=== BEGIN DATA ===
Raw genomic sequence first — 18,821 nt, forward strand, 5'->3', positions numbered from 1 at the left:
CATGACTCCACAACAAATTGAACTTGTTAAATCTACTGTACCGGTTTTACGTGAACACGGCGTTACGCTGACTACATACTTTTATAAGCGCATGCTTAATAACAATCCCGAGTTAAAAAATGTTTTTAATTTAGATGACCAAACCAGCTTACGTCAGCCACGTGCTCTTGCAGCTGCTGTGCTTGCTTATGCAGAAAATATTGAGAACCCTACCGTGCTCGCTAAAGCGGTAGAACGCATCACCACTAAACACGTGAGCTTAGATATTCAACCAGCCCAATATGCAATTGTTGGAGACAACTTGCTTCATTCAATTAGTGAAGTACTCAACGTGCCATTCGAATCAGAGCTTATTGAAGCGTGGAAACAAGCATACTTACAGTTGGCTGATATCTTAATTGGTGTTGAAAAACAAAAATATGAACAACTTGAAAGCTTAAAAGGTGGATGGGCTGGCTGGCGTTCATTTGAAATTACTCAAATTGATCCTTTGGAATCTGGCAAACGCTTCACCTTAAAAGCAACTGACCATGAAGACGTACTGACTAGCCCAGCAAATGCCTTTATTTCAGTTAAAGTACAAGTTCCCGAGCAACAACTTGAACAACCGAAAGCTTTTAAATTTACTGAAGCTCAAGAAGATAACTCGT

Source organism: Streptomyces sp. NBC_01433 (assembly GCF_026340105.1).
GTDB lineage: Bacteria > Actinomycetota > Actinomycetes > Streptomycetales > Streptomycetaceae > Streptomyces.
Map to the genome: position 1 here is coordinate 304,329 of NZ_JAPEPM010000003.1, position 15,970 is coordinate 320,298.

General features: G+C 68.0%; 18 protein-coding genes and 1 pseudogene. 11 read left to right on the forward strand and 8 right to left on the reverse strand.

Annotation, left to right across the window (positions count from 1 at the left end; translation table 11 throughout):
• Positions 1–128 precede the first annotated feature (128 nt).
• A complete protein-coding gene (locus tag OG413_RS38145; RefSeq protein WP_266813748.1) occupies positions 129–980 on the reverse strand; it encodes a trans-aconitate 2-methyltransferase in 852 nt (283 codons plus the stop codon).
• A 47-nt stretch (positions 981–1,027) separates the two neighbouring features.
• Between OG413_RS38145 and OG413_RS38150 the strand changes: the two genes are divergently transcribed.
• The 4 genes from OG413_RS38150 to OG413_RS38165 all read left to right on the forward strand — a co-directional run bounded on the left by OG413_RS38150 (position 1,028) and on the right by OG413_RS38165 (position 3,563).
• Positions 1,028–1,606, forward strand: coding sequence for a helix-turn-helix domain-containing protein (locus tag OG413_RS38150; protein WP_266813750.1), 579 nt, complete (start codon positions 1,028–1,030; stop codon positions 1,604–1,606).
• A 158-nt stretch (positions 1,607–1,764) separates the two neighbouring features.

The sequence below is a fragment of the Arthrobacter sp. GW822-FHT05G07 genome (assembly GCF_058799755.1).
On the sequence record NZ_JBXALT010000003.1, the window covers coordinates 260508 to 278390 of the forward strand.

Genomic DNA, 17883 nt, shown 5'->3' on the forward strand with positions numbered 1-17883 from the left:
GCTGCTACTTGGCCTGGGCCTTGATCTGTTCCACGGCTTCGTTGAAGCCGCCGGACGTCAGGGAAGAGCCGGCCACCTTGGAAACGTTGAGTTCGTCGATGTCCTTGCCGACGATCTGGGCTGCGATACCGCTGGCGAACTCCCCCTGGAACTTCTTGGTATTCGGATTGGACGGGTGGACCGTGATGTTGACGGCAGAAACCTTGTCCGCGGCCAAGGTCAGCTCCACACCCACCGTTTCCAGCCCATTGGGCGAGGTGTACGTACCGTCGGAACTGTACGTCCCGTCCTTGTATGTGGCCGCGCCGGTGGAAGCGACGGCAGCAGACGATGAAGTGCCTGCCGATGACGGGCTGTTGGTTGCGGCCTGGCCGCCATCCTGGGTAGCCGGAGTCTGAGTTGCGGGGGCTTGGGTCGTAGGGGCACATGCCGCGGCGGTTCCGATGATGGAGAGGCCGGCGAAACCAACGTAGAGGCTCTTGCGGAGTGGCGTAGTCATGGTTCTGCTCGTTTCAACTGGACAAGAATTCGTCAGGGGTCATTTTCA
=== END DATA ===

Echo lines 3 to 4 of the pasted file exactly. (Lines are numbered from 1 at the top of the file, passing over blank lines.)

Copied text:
Source organism: Streptomyces sp. NBC_01433 (assembly GCF_026340105.1).
GTDB lineage: Bacteria > Actinomycetota > Actinomycetes > Streptomycetales > Streptomycetaceae > Streptomyces.